The figures in the “Come to Selfhood” don’t have the answers to those questions, but they seem to be visually confronting you, asking the same questions and looking at you to engage in a conversation.

For those of you who can’t get to Rochester to see “Joshua Rashaad Mcfadden: I Believe I’ll Run On,” if you visit the website, you can see a virtual 360-degree tour of the exhibition.

Where: George Eastman Museum, Rochester, NY

When: November 5, 2021–June 19, 2022, Main Galleries 

For more info on the exhibition, go to the museum’s website at

Alec Soth: A Pound of Pictures

“Ames, Iowa,” by Alec Soth, 2021, Archival pigment print. 24 x 30 inches, edition of 9 plus 4 artist’s proofs. © Alec Soth

Whether I’m listening to Alec Soth (b. 1969) speak on a Youtube video or podcast, or simply looking at his many inventive images, I find the artist fascinating. He has a Walker Evans-type of outlook on the world that’s addictive. He also has an incredibly alluring way of being casually compelling. 

It’s why I’m excited to see his upcoming show, “A Pound of Pictures,” an exhibition of 16 large-format works photographed by Soth between 2018 and 2021, which will be appearing at three different galleries across the U.S. starting in mid-January 2022 and ending at the end of March (see below for exact dates). 

But you might be wondering what the title of the show refers to. Soth says it came from an encounter with a vendor in Los Angeles who sold photographs “by the pound.” However, it’s great to hear how Soth describes it, in his own words, in a video about the work: “While making this work, I looked at a lot of pictures. I also collected a lot of pictures. And then finding out who are these people that have photographs. I’d go to flea markets, go on eBay, and I would gather these objects and just look at them and think about this medium, about what it means to be a photographer, and the different ways in which photographs live in the world. This desire to memorialize life when life is just going to keep whipping on by.”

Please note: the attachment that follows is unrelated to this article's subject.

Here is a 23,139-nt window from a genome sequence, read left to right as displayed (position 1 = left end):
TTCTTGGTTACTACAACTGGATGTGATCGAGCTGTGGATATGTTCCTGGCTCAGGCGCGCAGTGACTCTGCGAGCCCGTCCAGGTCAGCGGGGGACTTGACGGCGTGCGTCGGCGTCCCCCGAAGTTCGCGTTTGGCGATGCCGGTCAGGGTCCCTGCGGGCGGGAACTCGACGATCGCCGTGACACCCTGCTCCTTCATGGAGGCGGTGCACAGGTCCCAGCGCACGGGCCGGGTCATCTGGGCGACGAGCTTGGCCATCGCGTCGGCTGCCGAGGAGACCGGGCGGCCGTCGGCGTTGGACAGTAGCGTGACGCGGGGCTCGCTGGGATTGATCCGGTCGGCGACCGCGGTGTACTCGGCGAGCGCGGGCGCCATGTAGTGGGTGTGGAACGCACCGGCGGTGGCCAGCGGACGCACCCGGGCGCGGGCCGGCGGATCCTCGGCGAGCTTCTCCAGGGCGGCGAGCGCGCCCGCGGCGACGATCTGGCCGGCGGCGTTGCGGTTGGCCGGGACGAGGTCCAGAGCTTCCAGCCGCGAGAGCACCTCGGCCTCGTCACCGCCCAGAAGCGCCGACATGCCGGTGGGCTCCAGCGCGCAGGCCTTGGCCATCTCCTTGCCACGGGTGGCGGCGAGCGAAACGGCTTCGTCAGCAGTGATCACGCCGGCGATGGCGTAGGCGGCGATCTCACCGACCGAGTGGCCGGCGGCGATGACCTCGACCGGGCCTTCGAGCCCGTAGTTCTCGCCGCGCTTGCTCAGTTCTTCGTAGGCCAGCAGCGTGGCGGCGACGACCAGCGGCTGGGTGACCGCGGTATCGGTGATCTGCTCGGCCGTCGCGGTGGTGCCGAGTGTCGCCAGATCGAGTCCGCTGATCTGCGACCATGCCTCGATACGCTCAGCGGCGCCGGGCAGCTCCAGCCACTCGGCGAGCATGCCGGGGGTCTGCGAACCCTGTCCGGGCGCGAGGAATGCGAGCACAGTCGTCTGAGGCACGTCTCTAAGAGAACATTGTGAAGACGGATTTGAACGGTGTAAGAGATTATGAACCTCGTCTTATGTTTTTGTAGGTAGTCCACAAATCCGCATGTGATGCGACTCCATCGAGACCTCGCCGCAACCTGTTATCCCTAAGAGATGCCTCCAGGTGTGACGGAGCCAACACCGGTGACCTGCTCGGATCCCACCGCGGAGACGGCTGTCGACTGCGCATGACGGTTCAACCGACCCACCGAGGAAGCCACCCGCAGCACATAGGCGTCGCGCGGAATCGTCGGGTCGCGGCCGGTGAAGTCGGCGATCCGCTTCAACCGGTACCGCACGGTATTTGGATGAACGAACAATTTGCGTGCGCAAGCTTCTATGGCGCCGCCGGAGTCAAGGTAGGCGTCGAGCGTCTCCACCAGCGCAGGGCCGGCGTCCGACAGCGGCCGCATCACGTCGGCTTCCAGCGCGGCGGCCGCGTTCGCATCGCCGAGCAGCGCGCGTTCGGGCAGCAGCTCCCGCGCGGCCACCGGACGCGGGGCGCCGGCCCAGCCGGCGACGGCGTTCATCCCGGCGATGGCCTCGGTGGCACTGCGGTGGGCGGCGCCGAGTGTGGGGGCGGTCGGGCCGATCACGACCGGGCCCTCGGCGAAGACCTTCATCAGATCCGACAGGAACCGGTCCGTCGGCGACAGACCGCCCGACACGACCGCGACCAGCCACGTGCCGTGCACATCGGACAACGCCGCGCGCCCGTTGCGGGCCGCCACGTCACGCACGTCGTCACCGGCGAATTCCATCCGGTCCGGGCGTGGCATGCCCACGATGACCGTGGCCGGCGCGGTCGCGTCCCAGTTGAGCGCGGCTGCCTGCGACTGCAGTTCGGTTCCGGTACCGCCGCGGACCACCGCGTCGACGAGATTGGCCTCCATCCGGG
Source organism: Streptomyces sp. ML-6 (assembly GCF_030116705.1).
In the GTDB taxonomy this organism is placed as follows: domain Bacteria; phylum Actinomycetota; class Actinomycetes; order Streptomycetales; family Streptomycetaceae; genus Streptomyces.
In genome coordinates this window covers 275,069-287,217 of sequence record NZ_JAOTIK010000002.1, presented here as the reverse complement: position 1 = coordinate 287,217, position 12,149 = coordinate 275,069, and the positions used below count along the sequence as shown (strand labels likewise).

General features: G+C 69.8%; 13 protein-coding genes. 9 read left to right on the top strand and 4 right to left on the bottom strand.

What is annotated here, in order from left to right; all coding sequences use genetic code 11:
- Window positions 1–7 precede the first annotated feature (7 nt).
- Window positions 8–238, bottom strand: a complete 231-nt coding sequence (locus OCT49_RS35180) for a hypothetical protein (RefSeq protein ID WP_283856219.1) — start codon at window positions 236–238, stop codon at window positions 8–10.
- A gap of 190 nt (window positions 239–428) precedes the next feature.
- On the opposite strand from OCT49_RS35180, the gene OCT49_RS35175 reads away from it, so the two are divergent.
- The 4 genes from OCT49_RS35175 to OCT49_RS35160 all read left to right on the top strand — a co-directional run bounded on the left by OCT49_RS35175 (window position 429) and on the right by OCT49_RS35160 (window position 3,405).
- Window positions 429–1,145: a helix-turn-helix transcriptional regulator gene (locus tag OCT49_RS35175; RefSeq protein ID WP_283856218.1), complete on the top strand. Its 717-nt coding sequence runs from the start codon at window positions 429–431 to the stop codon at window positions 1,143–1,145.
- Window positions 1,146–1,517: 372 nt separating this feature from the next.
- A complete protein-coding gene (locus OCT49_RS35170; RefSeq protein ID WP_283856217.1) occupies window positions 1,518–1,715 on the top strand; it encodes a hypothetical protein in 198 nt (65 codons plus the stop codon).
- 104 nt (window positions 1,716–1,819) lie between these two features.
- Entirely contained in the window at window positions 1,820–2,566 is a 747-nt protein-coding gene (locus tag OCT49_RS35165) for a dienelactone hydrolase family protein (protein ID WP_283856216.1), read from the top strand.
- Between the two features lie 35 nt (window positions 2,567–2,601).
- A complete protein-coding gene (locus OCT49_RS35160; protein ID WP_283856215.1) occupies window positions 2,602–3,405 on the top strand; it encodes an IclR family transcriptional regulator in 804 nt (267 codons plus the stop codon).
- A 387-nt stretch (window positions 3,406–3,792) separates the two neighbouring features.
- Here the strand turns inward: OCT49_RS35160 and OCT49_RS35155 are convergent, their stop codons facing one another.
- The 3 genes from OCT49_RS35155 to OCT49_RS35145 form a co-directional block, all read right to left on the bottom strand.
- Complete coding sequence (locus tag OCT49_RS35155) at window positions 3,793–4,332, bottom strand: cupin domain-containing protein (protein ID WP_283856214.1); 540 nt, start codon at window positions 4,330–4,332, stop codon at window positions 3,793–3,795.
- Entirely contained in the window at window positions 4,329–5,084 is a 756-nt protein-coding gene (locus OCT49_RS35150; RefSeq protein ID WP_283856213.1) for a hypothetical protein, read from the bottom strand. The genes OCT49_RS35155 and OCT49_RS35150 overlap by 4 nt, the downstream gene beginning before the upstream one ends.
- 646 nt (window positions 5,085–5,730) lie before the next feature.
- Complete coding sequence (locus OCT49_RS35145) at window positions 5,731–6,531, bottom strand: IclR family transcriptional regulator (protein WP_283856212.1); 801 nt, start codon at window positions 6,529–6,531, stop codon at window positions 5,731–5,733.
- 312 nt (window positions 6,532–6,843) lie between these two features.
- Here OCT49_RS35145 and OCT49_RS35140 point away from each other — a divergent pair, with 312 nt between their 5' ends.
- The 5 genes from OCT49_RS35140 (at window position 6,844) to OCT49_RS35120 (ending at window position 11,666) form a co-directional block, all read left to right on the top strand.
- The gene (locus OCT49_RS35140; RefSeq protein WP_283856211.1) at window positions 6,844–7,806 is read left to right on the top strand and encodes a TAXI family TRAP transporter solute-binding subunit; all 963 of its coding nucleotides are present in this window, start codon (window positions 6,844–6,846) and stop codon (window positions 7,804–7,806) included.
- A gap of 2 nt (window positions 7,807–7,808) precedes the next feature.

He continues on in the same wonderful, slightly rambling way, “For me, photography has always been this physical act. It’s carrying this big box out into the world and trying to capture this image on this sheet of film, this substance that has to be developed. And one of the things I started thinking about is the weight of these pictures, the accumulated weight of them, as they sit in my archive and as they sit out there in the world. And I found this person in Los Angeles who sold photographs by the pound. And I thought, ‘Wow, how strange.’ And it’s like selling fish or something.”

Soth goes on to discuss other aspects of creating this work, like wanting to communicate the feeling of the weight of history, the weight of time. (You can listen to the rest here.)